Category Archives: Making sense of data

Making Tuva Files Available to Students

Boothbay Harbor at low tide. Photo by Ryssby at the English language Wikipedia

In this post, we show you how to make a dataset that you uploaded to Tuva available to students for their own exploration and use. We will work with the Boothbay Harbor sea surface temperature (SST) dataset that we uploaded in an earlier “how to” post. We also illustrate a few of the many things you can do with Tuva, including “filtering” the data so that you only see a part of the data.  We will also show you how to change the range of the axes on a graph and how to save a particular graph for future use. As in our first post using Tuva, we will assume that you are using the basic, free version that Tuva makes available to teachers. Of course, what we show you here also works with the premium version. The premium version also provides with additional ways to make assignments available to students that you will probably want to use if you have access to that product.  Continue reading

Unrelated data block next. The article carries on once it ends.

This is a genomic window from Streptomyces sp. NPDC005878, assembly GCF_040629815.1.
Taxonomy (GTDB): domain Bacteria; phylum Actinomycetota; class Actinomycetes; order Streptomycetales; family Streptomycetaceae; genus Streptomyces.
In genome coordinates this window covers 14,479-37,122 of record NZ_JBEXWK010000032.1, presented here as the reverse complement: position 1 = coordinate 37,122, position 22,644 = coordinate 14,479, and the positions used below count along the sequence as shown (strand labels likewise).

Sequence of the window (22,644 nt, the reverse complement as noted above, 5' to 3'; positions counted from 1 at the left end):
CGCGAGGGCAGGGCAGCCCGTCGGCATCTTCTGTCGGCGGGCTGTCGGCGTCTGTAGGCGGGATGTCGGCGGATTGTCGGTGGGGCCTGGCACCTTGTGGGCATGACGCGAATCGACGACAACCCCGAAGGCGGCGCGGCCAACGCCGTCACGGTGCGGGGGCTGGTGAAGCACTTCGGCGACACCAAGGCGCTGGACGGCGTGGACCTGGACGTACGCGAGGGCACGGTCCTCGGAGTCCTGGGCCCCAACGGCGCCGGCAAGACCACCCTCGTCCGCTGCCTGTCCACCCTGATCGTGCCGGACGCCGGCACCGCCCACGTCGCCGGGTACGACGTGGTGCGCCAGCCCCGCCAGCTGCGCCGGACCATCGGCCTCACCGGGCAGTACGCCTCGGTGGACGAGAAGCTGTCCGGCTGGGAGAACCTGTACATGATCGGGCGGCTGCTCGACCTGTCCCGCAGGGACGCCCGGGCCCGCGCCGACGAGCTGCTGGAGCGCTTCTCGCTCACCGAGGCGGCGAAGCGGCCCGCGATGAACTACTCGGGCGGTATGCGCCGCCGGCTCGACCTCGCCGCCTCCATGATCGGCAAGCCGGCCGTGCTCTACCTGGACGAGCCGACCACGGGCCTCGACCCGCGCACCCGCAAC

Loading a First Dataset into Tuva

Graph of sea surface temperature change in Boothbay HarborGood tools make it simpler for students to explore data visually.  One good tool is a data manipulation and graphing package called “Tuva” that is available from Tuva Labs.  An alternative to Tuva called CODAP (Common Online Data Analysis Platform), created by the Concord Consortium. CSI-Maine teachers will want to use one of these tools so that students can easily use graphs to explore questions about what is going on with climate, crabs, and clams.  In this post, we show you how to get started with Tuva.  Continue reading